MILAN – The world is facing the prospect of an extended period of weak economic growth. But risk is not fate: The best way to avoid such an outcome is to figure out how to channel large pools of savings into productivity-enhancing public-sector investment.
The world needs to stop looking backward. Since the 2008 financial crisis, we have wasted far too much energy trying to return to the days of rapid economic expansion. The flawed assumption that the post-crisis world's challenges were only temporary has underpinned policies that have yielded only lackluster recoveries, while failing to address key problems like high unemployment and rising inequality.
NEW YORK – Financial markets serve two crucial purposes: to channel savings toward productive investments, and to enable individuals and businesses to manage risks through diversification and insurance. As a result, the sector is essential to sustainable development, which represents unprecedented global-scale investment opportunities and risk-management challenges.
WASHINGTON, DC – When the Millennium Development Goals (MDGs) expire at the end of this year, the world will have made significant progress on poverty reduction, the provision of safe drinking water and sanitation, and other important objectives.
BEIJING – All low-income countries have the potential for dynamic economic growth. We know this because we have seen it happen repeatedly: a poor, agrarian economy transforms itself into a middle- or even high-income urban economy in one or two generations.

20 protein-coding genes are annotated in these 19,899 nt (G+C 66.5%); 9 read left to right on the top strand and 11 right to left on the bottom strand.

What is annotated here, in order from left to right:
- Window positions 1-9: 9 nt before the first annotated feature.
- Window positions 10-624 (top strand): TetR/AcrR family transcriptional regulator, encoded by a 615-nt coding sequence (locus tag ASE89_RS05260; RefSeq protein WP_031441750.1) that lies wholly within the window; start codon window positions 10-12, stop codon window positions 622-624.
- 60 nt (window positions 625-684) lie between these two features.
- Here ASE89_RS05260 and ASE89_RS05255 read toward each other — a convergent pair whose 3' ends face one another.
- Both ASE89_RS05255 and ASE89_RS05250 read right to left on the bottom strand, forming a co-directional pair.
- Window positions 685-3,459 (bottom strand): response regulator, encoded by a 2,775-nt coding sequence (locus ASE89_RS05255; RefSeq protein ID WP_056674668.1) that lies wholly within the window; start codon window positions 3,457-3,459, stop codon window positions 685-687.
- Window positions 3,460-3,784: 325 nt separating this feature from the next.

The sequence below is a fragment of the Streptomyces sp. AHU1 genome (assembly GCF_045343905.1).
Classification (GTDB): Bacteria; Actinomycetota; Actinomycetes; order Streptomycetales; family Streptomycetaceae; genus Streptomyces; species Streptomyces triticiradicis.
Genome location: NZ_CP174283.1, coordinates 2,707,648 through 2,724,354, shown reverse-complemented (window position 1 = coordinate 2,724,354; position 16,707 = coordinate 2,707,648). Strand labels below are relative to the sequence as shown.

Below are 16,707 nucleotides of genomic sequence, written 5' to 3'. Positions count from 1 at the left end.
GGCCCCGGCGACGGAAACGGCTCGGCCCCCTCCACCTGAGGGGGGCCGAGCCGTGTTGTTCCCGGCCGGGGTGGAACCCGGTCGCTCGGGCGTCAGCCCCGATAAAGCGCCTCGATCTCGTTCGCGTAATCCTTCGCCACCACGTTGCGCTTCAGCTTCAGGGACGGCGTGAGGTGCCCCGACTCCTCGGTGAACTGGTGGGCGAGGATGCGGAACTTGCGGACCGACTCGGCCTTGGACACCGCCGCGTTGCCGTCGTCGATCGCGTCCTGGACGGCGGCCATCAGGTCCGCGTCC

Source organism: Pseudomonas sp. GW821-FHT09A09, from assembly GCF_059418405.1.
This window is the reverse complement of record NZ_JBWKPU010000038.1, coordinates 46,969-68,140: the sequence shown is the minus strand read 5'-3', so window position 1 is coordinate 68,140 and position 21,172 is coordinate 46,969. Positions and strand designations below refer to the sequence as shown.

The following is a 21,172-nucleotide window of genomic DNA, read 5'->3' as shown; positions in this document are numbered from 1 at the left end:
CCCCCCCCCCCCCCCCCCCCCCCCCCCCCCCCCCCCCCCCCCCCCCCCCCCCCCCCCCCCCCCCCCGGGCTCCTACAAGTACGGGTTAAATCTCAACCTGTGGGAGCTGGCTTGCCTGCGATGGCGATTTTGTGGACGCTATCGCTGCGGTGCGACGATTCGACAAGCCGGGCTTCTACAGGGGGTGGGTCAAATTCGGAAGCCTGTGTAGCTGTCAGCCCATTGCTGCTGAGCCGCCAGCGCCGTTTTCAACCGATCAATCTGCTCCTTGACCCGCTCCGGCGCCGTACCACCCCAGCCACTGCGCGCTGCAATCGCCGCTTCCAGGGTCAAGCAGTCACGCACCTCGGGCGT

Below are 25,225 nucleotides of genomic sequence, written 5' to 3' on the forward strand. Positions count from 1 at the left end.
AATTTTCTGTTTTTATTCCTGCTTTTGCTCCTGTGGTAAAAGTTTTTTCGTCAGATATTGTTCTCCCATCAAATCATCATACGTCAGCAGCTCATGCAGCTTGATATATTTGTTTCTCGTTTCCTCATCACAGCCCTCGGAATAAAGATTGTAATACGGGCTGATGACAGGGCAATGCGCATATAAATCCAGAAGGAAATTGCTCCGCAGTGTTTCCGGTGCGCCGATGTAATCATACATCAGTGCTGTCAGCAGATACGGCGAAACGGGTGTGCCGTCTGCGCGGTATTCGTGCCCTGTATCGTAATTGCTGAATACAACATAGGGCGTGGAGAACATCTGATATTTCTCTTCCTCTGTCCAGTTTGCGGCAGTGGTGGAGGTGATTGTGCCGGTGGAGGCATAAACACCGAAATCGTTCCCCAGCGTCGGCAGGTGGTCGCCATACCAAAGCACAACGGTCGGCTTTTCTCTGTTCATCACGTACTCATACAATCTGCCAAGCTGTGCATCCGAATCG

Over the last five years, the eurozone has, without explicit popular consent, maintained a strict policy focus on fiscal austerity and structural reforms – despite serious social repercussions, not only in the Mediterranean periphery and Ireland, but even in a “core" European Union country like France.
Yemen is no stranger to crisis. Exposed to a regional proxy war between Iran and Saudi Arabia, plagued by an entrenched Al Qaeda affiliate, and divided by tribal disputes and a secession movement, the country has become a poster child for everything that can go wrong in the Arab world.
MUNICH – Around the world, central banks' balance sheets are becoming an increasingly serious concern – most notably for monetary policymakers themselves. When the Swiss National Bank (SNB) abandoned its exchange-rate peg last month, causing the franc to soar by a nosebleed-inducing 20%, it seemed to be acting out of fear that it would suffer balance-sheet losses if it kept purchasing euros and other foreign currencies.
LAGUNA BEACH – Six and a half years after the global financial crisis, central banks in emerging and developed economies alike are continuing to pursue unprecedentedly activist – and unpredictable – monetary policy. How much road remains in this extraordinary journey?
NEW YORK – The US Patient Protection and Affordable Care Act, President Barack Obama’s signature 2010 health-care reform, has succeeded in extending insurance coverage to millions of Americans who would not otherwise have it.